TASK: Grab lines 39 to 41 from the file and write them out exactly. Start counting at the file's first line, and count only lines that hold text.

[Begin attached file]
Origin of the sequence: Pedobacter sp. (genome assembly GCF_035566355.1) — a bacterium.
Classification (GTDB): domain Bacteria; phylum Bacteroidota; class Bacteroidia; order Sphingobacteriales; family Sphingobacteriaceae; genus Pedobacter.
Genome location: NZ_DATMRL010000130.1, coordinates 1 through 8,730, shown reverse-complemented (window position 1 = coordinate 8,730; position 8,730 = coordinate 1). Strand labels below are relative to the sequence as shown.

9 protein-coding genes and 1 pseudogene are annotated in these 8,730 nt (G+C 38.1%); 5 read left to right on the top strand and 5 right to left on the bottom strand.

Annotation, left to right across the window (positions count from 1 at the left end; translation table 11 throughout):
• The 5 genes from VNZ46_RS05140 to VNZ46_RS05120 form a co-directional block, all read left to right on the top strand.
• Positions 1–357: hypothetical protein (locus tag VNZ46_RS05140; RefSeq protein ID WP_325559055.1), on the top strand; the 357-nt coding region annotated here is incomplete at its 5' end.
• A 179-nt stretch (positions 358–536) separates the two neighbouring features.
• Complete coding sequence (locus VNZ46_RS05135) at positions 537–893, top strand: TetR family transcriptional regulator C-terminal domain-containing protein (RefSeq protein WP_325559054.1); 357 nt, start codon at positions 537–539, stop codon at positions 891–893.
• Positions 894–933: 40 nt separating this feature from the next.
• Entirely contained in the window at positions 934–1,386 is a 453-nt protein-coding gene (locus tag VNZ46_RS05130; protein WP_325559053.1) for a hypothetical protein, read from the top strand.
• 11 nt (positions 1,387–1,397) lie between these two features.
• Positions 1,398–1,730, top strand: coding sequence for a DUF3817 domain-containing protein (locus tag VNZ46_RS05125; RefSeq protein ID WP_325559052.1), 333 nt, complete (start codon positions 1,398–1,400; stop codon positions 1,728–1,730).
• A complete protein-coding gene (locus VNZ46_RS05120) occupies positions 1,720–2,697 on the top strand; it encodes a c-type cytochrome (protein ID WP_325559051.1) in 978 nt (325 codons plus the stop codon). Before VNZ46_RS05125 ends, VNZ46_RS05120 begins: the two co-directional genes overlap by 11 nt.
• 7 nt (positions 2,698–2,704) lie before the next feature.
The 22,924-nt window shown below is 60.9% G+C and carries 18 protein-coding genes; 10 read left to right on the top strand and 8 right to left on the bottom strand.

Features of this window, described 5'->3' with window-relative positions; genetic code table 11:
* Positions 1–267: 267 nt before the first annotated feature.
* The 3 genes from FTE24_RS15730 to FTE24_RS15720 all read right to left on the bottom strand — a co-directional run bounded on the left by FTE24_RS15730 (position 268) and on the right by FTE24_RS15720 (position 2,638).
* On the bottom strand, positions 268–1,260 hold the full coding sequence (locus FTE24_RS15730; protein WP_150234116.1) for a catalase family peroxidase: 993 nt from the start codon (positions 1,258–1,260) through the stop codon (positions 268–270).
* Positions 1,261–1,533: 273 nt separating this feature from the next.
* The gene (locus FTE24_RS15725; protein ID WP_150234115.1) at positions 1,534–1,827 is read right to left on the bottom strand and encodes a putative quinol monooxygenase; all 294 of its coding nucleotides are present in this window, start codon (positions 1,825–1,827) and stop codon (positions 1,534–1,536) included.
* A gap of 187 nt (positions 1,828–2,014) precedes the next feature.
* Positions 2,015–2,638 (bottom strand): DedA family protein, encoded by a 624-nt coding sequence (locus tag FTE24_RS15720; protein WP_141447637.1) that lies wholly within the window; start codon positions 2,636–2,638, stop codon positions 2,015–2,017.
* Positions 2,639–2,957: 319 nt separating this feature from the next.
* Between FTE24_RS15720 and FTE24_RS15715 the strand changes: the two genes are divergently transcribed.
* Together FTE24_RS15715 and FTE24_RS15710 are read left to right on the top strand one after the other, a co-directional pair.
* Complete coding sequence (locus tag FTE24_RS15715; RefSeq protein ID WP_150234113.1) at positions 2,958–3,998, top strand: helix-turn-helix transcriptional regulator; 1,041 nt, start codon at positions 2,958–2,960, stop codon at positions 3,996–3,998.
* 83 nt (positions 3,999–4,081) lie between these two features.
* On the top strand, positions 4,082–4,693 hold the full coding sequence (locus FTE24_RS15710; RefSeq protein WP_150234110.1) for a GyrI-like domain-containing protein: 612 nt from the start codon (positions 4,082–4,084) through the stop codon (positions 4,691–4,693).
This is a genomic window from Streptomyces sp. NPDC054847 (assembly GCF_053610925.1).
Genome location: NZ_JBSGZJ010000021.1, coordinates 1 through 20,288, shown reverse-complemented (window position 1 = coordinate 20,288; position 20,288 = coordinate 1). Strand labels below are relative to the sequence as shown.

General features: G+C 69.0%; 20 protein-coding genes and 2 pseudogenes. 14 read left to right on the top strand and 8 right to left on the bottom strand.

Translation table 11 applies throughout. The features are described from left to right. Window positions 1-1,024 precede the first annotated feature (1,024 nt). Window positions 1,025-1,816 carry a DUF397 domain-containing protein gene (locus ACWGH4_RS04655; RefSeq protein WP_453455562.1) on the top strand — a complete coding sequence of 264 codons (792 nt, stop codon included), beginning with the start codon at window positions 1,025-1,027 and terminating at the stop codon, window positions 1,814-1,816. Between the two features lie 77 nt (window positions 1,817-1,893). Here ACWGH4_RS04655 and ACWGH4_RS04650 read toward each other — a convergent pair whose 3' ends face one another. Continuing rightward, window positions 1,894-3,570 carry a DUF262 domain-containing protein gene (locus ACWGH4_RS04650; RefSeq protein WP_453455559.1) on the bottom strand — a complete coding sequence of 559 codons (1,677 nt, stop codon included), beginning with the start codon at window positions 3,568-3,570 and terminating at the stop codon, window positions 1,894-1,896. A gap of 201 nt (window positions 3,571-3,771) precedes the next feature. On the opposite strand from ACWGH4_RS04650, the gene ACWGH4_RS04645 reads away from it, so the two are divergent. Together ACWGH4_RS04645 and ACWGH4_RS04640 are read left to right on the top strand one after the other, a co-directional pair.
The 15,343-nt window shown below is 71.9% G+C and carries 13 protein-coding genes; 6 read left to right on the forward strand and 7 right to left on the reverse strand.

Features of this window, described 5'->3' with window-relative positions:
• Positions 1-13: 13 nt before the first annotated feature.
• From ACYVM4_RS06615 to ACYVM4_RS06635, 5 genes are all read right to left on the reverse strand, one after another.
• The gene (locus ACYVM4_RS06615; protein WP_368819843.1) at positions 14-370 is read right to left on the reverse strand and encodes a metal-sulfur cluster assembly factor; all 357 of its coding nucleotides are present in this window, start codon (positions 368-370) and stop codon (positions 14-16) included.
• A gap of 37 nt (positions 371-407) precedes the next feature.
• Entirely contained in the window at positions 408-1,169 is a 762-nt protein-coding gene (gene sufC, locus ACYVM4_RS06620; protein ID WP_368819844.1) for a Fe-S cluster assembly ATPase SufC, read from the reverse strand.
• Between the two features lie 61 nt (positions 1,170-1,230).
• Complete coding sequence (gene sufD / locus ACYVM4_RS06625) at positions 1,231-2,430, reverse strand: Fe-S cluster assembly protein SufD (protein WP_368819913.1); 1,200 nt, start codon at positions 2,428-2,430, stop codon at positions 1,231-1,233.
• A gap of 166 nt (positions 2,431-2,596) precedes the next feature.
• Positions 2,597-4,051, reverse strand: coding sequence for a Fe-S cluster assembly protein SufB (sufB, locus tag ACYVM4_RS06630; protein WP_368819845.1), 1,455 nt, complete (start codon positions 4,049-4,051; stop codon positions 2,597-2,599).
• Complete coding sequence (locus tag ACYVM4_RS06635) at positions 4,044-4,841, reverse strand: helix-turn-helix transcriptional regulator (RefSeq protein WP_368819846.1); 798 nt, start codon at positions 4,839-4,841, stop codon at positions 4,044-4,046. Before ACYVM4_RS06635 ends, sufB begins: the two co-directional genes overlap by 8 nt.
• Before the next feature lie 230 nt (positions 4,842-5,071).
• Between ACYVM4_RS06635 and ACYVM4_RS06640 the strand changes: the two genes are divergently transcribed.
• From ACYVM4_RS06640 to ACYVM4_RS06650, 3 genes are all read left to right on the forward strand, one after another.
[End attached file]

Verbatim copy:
• The gene (locus ACYVM4_RS06615; protein WP_368819843.1) at positions 14-370 is read right to left on the reverse strand and encodes a metal-sulfur cluster assembly factor; all 357 of its coding nucleotides are present in this window, start codon (positions 368-370) and stop codon (positions 14-16) included.
• A gap of 37 nt (positions 371-407) precedes the next feature.
• Entirely contained in the window at positions 408-1,169 is a 762-nt protein-coding gene (gene sufC, locus ACYVM4_RS06620; protein ID WP_368819844.1) for a Fe-S cluster assembly ATPase SufC, read from the reverse strand.